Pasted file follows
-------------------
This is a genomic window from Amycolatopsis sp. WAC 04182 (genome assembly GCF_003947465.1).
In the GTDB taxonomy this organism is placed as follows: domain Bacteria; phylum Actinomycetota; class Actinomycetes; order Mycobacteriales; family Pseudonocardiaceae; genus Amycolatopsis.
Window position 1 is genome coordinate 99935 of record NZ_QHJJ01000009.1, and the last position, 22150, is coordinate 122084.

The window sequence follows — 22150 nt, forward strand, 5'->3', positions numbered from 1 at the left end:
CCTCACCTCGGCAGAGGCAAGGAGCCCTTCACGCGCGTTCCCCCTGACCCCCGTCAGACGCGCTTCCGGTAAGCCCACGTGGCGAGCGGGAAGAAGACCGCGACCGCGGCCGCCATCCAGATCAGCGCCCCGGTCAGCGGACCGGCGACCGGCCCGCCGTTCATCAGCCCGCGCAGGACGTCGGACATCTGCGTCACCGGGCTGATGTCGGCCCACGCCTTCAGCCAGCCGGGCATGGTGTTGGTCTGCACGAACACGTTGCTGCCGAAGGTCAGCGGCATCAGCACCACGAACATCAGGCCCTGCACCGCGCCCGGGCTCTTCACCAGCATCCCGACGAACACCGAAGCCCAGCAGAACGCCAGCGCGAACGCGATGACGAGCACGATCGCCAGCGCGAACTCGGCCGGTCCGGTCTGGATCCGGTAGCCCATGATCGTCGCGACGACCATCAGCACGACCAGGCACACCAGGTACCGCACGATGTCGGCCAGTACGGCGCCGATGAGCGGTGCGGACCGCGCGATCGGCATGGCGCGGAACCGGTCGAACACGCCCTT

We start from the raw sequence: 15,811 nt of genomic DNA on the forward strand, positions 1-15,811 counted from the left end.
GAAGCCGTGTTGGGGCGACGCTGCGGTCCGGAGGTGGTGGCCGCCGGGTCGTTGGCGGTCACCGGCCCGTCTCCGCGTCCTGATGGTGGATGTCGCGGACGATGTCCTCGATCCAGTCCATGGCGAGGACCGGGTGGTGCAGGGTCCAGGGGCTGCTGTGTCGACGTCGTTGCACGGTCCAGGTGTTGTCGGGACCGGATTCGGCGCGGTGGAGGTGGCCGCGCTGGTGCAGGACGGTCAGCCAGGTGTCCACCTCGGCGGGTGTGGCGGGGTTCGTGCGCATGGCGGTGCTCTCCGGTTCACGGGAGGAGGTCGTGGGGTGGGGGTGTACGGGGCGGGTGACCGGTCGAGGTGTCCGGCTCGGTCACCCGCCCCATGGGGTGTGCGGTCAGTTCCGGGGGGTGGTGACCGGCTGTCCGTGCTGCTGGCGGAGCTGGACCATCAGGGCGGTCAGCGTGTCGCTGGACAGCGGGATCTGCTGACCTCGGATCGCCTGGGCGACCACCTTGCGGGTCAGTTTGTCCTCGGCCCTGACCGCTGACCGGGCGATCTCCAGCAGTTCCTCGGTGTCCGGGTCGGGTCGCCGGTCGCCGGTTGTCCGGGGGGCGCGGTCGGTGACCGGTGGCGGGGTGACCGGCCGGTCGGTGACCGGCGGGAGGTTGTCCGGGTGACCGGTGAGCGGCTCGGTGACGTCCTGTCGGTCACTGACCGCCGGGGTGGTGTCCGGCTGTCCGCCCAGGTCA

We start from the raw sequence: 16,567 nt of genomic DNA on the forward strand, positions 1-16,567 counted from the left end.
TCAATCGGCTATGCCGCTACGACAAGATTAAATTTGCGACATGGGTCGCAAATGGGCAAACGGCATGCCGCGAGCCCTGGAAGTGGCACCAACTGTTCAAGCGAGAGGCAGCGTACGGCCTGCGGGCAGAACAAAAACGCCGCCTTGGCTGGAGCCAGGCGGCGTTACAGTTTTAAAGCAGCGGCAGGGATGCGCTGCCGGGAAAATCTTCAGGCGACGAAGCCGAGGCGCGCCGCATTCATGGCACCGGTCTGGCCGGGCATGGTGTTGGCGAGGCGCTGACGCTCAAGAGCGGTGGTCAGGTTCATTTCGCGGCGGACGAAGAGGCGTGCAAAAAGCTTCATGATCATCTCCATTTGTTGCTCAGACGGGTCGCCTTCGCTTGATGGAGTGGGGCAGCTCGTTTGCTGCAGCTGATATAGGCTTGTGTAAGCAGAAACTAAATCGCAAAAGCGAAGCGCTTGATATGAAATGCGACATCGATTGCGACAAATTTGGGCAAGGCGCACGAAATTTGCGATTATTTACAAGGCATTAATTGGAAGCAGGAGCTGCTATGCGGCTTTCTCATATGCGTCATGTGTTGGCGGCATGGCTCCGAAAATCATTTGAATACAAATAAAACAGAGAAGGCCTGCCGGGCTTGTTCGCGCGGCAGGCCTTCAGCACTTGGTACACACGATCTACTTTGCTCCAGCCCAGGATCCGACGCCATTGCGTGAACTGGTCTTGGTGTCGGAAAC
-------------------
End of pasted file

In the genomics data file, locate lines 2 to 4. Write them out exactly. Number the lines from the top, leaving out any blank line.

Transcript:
In the GTDB taxonomy this organism is placed as follows: domain Bacteria; phylum Actinomycetota; class Actinomycetes; order Mycobacteriales; family Pseudonocardiaceae; genus Amycolatopsis.
Window position 1 is genome coordinate 99935 of record NZ_QHJJ01000009.1, and the last position, 22150, is coordinate 122084.

The window sequence follows — 22150 nt, forward strand, 5'->3', positions numbered from 1 at the left end: